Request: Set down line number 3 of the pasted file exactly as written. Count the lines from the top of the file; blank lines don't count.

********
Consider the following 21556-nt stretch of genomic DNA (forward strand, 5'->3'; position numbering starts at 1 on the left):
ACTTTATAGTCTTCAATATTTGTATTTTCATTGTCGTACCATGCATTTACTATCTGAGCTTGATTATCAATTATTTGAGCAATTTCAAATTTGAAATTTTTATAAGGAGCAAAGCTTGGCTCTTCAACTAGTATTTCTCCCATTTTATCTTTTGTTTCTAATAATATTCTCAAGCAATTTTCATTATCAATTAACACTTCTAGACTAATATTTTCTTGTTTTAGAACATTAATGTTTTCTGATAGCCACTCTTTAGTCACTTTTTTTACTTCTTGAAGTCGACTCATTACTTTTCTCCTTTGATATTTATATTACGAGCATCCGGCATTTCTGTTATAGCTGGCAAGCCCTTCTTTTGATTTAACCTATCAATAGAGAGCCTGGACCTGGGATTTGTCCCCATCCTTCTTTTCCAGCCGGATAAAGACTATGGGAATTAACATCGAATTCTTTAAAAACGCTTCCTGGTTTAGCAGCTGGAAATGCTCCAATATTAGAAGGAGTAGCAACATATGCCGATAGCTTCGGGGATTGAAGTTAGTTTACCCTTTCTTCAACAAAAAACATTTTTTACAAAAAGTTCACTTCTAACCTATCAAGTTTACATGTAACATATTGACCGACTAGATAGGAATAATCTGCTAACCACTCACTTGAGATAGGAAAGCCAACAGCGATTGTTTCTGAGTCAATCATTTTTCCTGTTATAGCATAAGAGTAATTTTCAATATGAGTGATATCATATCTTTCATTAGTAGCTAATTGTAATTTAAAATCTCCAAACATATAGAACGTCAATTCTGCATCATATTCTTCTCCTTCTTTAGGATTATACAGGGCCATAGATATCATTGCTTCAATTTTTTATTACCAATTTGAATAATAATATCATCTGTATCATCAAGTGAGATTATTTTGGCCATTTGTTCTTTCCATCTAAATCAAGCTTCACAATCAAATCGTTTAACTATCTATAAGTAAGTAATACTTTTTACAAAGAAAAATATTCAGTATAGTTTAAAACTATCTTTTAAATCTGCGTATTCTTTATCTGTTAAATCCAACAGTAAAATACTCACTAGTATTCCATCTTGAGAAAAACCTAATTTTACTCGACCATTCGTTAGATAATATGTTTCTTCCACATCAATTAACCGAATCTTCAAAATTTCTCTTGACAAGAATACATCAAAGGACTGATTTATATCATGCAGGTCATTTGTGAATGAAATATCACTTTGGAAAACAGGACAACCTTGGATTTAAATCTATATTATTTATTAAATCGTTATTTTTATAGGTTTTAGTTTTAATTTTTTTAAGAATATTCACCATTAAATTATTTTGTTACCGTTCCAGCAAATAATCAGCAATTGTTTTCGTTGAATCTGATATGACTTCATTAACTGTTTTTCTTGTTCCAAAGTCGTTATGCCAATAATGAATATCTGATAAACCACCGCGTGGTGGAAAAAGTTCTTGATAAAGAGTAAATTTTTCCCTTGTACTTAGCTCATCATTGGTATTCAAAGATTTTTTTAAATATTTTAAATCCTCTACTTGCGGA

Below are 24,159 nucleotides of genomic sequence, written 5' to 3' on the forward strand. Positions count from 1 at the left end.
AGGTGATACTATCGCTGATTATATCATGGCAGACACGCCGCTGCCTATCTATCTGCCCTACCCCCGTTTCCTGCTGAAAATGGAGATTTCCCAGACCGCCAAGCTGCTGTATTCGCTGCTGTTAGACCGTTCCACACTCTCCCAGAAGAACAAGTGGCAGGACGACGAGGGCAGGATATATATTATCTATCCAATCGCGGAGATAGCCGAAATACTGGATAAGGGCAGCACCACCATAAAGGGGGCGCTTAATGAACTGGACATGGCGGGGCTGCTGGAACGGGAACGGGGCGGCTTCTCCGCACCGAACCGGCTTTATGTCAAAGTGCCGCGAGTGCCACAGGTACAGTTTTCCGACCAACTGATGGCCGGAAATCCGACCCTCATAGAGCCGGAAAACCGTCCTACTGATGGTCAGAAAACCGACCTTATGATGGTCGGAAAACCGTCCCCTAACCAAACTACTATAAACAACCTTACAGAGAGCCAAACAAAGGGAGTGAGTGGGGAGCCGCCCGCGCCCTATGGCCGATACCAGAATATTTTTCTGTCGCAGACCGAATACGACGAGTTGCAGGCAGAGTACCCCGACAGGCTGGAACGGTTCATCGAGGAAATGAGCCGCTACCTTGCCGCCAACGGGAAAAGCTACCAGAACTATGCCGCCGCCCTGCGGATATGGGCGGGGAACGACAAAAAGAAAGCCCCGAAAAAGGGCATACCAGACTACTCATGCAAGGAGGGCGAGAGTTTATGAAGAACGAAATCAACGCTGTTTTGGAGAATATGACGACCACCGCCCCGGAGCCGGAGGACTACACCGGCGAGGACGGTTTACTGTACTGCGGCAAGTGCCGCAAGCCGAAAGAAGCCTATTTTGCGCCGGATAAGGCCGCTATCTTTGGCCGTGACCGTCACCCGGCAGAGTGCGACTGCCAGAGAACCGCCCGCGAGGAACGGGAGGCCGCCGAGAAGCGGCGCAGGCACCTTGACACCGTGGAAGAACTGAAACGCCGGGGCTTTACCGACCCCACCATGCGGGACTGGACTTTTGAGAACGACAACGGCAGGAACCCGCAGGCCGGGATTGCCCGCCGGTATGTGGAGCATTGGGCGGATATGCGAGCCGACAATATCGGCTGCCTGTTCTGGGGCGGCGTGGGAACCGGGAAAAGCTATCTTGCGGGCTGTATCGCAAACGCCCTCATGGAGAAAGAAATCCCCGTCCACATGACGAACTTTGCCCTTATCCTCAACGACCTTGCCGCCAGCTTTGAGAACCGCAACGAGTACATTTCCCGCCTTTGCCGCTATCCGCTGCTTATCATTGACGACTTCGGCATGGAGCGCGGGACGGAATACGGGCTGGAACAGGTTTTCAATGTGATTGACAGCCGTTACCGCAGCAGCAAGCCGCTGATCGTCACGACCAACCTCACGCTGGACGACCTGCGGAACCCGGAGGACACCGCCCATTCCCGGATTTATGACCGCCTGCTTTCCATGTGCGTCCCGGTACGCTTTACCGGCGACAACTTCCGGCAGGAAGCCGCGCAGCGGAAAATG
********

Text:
Below are 24,159 nucleotides of genomic sequence, written 5' to 3' on the forward strand. Positions count from 1 at the left end.